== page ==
Warm-up this winter with a warm bowl of Vegetable Lentil Soup. This vegan-friendly soup will be sure to help meet your daily recommendations of veggies for the day!
Dare I say it’s actually starting to feel like winter here in New Jersey. Usually, in December I’m beginning to make my favorite soups, but this year was just so warm. I’m hoping I’m not jinxing myself and all of a sudden we are going to get a blizzard. If so, I do have this big batch of vegetable lentil soup to warm up with!
One of my favorite things at work is teaching cooking classes. A few months ago I taught a class called “Soups and Stocks”. My goal for the class was to show how making soup at home can be simple, nutritious, and delicious. The biggest complaints I heard from customers is when they tried making it at home, their soups “tasted bland, watered down, and boring”. The key to a flavorful soup is the base: stock. Due to the process, Progresso’s chefs use to simmer the real bones, Progresso Cooking Stocks have rich, meaty flavor and are full of body, making them ideal for adding deep, complex flavor to many dishes including soups, stews, sauces, and gravies.
What’s the difference between stock and broth?
The foundation of any great soup of stew is a flavorful broth or stock. Often the terms stock and broth are used interchangeably, but there are three important differences: ingredients, cook time, and seasoning.
Stock is made by simmering a combination of bones, mirepoix (carrots, celery, and onion), and aromatics in water for two to six hours. Gelatin from the bones is an essential part of the stock that is created when the connective tissue in meat breaks down, giving stock its body; the gelatin is what causes a stock to gel when chilled.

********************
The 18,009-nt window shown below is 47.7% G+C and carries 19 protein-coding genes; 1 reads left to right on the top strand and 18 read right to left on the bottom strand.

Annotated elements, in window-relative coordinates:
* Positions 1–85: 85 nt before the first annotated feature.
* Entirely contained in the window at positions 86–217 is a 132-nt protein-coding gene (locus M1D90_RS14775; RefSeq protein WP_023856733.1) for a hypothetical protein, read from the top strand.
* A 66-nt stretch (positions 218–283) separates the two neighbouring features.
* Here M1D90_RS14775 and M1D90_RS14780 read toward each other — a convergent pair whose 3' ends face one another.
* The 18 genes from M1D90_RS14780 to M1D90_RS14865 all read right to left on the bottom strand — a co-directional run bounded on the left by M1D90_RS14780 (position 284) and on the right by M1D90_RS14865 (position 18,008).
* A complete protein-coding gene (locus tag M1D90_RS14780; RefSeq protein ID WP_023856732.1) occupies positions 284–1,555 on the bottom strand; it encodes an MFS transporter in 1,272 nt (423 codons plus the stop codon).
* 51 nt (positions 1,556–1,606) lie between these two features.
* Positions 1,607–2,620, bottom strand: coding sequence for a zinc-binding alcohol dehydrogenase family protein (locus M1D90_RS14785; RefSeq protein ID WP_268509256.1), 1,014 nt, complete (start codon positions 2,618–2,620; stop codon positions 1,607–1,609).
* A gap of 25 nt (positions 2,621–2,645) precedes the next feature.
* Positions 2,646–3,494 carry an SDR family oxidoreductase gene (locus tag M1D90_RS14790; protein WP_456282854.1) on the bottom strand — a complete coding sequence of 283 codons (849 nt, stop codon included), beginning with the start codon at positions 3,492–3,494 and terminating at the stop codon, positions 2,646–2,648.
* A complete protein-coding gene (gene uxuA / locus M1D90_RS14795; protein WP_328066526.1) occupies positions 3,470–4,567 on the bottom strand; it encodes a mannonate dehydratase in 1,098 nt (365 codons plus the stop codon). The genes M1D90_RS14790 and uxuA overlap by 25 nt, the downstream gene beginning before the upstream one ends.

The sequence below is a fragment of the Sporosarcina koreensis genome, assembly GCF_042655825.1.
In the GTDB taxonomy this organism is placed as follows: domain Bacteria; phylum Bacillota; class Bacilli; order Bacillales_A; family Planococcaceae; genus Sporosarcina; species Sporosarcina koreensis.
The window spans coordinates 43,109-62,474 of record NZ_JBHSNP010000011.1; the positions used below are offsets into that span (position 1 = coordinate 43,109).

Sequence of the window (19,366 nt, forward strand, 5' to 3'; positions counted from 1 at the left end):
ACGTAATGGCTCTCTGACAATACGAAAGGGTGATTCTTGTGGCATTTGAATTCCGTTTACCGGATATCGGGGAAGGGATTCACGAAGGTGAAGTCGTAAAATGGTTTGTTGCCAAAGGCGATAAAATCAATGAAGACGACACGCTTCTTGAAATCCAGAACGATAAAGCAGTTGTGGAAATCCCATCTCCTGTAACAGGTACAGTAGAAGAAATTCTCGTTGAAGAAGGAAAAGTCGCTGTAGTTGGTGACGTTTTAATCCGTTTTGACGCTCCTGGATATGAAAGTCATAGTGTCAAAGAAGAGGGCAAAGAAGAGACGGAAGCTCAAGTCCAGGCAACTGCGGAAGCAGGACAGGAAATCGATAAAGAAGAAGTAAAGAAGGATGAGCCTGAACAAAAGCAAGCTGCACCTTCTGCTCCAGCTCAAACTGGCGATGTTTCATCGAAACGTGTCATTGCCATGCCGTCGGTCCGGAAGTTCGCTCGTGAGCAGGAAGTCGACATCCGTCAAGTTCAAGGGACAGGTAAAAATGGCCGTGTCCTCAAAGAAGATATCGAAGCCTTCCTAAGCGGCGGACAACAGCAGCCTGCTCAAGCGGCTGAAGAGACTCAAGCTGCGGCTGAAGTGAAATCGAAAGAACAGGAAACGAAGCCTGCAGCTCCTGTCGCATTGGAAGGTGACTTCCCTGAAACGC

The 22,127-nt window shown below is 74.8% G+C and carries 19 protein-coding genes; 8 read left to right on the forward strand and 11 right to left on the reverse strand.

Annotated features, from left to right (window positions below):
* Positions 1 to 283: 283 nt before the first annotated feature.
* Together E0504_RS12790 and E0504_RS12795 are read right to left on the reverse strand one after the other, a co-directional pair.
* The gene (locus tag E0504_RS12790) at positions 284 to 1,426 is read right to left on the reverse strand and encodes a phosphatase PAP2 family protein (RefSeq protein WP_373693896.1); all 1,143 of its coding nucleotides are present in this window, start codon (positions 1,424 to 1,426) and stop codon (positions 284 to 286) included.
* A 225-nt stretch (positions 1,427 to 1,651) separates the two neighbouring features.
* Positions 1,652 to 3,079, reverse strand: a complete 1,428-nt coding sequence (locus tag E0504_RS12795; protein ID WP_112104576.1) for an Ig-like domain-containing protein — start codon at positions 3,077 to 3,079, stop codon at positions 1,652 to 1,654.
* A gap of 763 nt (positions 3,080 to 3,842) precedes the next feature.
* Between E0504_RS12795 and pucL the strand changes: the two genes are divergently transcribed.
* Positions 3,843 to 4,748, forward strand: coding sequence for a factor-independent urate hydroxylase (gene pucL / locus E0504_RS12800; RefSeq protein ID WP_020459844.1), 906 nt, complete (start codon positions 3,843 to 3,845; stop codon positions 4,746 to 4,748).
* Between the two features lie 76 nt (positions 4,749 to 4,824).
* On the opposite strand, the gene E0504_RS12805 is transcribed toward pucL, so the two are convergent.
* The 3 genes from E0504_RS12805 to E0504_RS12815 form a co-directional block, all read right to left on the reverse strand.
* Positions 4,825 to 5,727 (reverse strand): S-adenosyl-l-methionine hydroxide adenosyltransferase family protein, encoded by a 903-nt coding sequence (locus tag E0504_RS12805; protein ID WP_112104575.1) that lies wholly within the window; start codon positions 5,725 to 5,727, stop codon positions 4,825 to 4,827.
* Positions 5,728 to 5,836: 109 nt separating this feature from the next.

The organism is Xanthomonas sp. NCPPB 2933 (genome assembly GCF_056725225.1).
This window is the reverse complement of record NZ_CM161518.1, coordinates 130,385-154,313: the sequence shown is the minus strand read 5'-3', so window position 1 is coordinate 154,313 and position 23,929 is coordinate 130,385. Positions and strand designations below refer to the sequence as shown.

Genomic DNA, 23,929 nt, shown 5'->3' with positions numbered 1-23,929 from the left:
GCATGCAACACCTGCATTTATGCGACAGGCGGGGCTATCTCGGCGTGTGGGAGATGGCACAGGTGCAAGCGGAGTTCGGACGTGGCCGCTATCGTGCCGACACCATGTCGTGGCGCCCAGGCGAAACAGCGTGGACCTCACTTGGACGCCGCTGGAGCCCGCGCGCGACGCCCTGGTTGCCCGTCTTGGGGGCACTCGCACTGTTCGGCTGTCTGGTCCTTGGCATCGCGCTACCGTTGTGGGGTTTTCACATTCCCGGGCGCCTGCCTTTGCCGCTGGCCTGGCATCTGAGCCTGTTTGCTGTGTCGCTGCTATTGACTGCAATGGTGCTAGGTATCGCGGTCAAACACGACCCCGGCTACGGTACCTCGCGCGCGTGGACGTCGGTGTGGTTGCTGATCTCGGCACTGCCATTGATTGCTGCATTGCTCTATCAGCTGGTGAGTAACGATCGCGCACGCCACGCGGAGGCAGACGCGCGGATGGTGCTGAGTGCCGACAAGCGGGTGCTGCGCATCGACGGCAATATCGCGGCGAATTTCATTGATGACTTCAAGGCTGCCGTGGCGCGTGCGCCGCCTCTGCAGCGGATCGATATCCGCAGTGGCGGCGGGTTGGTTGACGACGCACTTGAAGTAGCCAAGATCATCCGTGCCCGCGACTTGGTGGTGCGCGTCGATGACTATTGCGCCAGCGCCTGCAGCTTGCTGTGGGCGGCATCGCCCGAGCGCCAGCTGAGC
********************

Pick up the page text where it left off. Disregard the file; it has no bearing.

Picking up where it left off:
Broth is typically made by simmering meat, mirepoix, and aromatics for a shorter amount of time, typically between 1 and 2 hours. It is also often more heavily seasoned than stock.
Bone broth is a hybrid of broth and stock. It is cooked for a long period of time and the goal is not only to extract the gelatin from the bones (like in a stock), but also to release the nutritious compounds and minerals (namely collagen, but also glucosamine, amino acids, electrolytes, calcium, and more).Print
Vegetable Lentil Soup
- Prep Time: 20
- Cook Time: 40
- Total Time: 1 hour
- Yield: 8
- Category: Soup
Warm up this winter with a warm bowl of Vegetable Lentil Soup. This vegan soup will be sure to help meet your daily recommendations of veggies for the day!
- 2 tablespoons olive oil
- 1 small onion, diced
- 2 large carrots, peeled and chopped
- 5 cloves garlic, minced
- 2 teaspoons cumin
- 1/2 teaspoon dried thyme
- 2 (15 oz) cans fire roasted diced tomatoes
- 1 (15 oz) can chickpeas, drained and rinsed
- 1 cup green lentils
- 1 (1 quart) box Progresso vegetable cooking stock
- 3 cups water
- 1 teaspoon salt
- 1 teaspoon pepper
- 1/2 teaspoon red pepper flakes
- 2 cups kale, ribs removed and chopped
- Heat olive oil in a large stock pot over medium heat. Add the onions and carrots, cook stirring often, until onion becomes tender and translucent.
- Add the garlic, cumin, and thyme. Cook until fragrant. Add fire roasted tomatoes and chickpeas.
- Add the lentils, then pour in Progresso vegetable cooking stock and water. Season with salt, pepper and red pepper flakes. Bring soup to a boil, then turn down to a gentle simmer. Cook for 30 minutes, until the lentils are tender.
- Transfer 3 cups of soup into a blender or food processor (make sure to get an even mixture of veggies and broth). Puree mixture until smooth. Add pureed soup back into the pot and add kale. Cook until wilted.
Keywords: lentil, vegan, vegetarian, soup, plant-based
Disclosure: By posting this recipe I am entering a recipe contest sponsored by Progresso and am eligible to win prizes associated with the contest. I was not compensated for my time.
Yes :/ Sadly winter has arrived here in NJ! At least the sun is staying out!!
Such a lovely easy soup!!! Perfect for our small snow fall 😉
I love this recipe. Lentils and chickpeas and so much other goodness!
This looks so so flavorful – definitely making this during East coast winter!
Looks and sounds soooo yummy. I am using the Progresso Cooking Stocks for all my soups now. Love them!
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